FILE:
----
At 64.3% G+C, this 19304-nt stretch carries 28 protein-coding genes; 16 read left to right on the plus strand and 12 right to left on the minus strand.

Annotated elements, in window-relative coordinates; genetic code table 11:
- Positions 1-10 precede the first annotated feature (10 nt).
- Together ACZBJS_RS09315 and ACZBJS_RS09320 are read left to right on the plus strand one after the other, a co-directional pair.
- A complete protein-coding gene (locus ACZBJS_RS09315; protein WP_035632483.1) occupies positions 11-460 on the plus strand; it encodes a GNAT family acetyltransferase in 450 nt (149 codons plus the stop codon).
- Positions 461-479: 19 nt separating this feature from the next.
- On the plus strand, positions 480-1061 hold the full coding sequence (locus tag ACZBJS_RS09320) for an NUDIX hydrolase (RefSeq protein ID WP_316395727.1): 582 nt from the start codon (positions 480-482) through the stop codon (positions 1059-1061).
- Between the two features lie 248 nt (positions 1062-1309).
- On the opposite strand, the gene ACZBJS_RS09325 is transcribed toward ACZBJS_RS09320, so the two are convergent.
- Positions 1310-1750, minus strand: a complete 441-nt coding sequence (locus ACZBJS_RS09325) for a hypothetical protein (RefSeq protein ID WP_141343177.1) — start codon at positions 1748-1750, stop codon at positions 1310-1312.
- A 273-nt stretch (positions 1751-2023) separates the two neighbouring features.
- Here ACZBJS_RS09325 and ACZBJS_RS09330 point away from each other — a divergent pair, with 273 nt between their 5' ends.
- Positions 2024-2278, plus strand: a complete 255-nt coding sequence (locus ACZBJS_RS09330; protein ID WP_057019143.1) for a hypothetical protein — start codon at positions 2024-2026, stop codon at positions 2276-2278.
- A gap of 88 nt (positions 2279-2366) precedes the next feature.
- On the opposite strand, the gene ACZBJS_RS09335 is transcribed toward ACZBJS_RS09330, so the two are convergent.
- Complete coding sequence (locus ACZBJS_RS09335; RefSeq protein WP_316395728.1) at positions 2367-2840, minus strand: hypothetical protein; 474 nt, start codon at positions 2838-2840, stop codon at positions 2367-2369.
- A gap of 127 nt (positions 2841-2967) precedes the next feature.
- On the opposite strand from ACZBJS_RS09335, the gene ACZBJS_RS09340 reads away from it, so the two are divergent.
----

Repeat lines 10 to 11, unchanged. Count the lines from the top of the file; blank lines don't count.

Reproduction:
- Positions 1310-1750, minus strand: a complete 441-nt coding sequence (locus ACZBJS_RS09325) for a hypothetical protein (RefSeq protein ID WP_141343177.1) — start codon at positions 1748-1750, stop codon at positions 1310-1312.
- A 273-nt stretch (positions 1751-2023) separates the two neighbouring features.